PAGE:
Thirty-year-old Dustin Theoharis in Harborview Medical Center in Seattle, recovering from his twelfth surgery - this one to reconstruct his jaw. It’s unlikely he will ever fully recover from the barrage of bullets fired by police on Feb. 11, 2011. His attorney, Erik Heipt said that Theoharis suffered "a broken shoulder, 2 broken arms, broken legs, he had a compression fracture to his spine, damage to his liver and spleen.”
Theoharis wasn't the guy police were after. The King County Sheriff's deputy and Washington Department of Corrections officer who shot him were at the house to arrest a man who’d violated his parole. But in a search of the house after the shooting, they surprised Theoharis in the basement room he was renting.
Cole Harrison, who was at the house, described it this way: "They (the officers) rushed into that room like they were going to get somebody. I mean they rushed down there and then all of a sudden. Boom, boom, boom, boom.”
It’s estimated that the two officers fired more than 20 bullets; 16 hit Theoharis, who was lying in bed. The officers said they thought Theoharis was reaching for a gun. They later told investigators they weren’t sure how many bullets they fired.
"I thought he was going to try to kill us, there is no greater level of threat,” King County Deputy Aaron Thompson told investigators during an interview months after the shooting.
Theoharis didn’t have any weapons, but both the Sheriff’s Office and the Department of Corrections ruled the shooting justified and in compliance with policy.
Last month King County agreed to pay Theoharis $3 million to avoid litigation. Attorneys for Theoharis said Wednesday they filed a $20 million claim against the State Department of Corrections for their role in the shooting.
This just as a critical report has been released that questions how the officers wound up in a situation where they felt compelled to use deadly force and how the follow-up investigation was handled.
The review was presented to the King County Council at a special briefing Tuesday morning.
The review was requested by Charles Gaither, the new civilian watchdog of the Sheriff's Office and was done by police accountability expert Merrick Bobb, the same man who is monitoring court ordered reforms of the Seattle Police Department. Bobb’s non-profit agency, Police Assessment Resource Center, was paid $24,999 for the review, which took months.
The review states that Theoharis's case "highlights significant weaknesses in existing policies and practices regarding deadly force investigations.”
The review notes that the officers who shot Theoharis refused to be interviewed at the scene.
Deputy Aaron Thompson did provide a written statement a month later, after he'd had the opportunity to discuss the case with fellow officers at a debriefing, according to the review.
Under the current guild contract, officers can request a delay of up to 72 hours to provide a written statement. The review states, “Although that delay itself is problematic, KCSO nonetheless should have issued the order the evening of the shooting so as to obtain the evidence as soon as possible.”
The review also questioned why no one from the Internal Investigations Unit (IIU) came to the shooting and why IIU did not open an investigation for six months even though Theoharis clearly felt that the shooting was unjustified when it happened.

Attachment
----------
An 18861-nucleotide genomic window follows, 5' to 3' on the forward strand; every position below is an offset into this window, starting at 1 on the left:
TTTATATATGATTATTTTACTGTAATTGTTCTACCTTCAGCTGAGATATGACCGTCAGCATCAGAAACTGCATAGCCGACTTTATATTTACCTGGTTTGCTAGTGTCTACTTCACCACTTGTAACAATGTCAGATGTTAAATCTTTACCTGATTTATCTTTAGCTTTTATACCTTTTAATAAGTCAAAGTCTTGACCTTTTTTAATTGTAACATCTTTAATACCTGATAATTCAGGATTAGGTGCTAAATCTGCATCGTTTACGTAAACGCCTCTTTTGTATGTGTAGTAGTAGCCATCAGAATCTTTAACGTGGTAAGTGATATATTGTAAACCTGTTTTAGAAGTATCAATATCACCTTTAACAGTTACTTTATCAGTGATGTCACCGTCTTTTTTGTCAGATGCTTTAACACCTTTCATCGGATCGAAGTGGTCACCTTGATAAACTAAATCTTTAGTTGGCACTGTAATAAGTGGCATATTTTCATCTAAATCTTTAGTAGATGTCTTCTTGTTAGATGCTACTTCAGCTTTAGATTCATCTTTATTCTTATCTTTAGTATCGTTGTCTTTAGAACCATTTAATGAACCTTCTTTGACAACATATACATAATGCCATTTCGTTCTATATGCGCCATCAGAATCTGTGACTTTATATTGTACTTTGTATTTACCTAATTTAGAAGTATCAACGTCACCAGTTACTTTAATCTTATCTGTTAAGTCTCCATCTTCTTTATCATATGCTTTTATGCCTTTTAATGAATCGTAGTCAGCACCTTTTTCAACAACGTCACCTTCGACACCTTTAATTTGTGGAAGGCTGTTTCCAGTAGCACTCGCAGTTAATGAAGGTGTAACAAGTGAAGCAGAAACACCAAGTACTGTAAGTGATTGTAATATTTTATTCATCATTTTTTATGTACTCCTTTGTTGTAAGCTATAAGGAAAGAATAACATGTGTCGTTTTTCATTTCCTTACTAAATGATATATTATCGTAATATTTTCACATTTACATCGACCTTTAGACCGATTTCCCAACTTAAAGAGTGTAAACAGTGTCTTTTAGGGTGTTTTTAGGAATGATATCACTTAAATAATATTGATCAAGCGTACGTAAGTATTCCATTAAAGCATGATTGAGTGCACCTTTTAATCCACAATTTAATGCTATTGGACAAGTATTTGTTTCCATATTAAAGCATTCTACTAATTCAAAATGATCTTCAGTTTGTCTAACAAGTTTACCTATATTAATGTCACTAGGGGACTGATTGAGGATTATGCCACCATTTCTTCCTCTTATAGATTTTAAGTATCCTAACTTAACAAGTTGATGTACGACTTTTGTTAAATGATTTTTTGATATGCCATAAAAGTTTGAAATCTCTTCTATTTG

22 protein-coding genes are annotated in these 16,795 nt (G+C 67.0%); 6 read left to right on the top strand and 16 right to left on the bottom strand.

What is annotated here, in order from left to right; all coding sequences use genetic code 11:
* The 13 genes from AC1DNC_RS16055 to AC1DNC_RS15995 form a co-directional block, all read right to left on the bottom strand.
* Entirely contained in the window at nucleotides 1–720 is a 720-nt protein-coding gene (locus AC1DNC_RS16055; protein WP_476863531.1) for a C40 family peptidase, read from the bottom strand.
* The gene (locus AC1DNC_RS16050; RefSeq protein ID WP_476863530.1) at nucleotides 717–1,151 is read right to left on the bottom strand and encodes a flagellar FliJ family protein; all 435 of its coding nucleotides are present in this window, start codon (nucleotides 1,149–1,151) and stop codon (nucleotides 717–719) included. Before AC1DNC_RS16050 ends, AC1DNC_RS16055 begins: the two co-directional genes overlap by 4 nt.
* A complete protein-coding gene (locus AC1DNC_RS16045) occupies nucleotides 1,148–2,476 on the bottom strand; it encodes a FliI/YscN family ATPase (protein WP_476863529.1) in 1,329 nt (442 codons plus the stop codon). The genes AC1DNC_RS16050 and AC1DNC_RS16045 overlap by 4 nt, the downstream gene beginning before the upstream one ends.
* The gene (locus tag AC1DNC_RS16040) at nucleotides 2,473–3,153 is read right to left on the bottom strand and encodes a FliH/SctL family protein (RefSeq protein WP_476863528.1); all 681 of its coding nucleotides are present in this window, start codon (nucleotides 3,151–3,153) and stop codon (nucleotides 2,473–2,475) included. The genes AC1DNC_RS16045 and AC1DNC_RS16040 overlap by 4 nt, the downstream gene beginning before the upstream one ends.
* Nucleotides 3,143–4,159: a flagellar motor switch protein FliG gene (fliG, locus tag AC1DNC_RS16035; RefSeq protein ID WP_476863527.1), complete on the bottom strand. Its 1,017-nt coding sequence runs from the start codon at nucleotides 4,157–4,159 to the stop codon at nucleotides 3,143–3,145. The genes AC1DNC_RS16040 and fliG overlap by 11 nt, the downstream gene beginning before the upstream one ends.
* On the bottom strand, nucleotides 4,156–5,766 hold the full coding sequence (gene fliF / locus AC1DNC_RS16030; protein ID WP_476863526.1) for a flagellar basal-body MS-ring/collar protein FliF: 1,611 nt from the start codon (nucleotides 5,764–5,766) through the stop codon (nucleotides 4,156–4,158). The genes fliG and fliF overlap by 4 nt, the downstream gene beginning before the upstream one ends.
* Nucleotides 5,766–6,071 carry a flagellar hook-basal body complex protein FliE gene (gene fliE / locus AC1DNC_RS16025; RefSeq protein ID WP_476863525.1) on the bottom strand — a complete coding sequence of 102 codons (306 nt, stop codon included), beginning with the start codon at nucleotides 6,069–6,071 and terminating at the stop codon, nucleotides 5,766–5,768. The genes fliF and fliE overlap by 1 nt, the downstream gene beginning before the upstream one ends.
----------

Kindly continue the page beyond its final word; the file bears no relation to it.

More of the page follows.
The report, also suggests that the Sheriff’s Office was more concerned about advocating for its officers than getting to the bottom of what happened in its follow up investigations. The reviewers said that there was an apparent conflict of interest with the first responding sergeant who took control of the crime scene, later switching roles from supervisor and neutral party to officer advocate. The same sergeant later served as one of the deputy’s two guild representatives in an interview with Internal Investigations Unit.
However the review does credit the King County Sheriff’s Office with taking action to change policies and procedures in the aftermath of the shooting.
Sheriff John Urquhart told the King County Council at the Tuesday’s briefing that he is negotiating with the guild to change the 72 hour rule for providing statements following an officer involved shooting. Urquhart said he has already put in place a major change that allows Internal Investigations to begin an administrative investigation, looking into possible policy violations and alleged misconduct, concurrently with the criminal investigation.
The review criticized the criminal investigation by the Major Crimes Unit of the King County Sheriff’s Office, saying that evidence was overlooked, shell casings moved and the crime scene video wasn't dated and wasn't shot continuously making it difficult to decipher.
Sheriff Urquhart, who took office after it happened, recently apologized personally to Theoharis, but concedes he can't make up for what was lost.
"It was very very sad. We can't ever make him whole, we can't ever bring him back to the man he was and that's a shame. I felt horrible,” Urquhart said.
The Department of Corrections issued the following statement in regard to the $20 million claim filed by Dustin Theoharis:
“We have already conducted a thorough review and determined that the specialist used appropriate force and followed the proper procedures in a dangerous situation. We will wait until after the claim is resolved to discuss specific details.”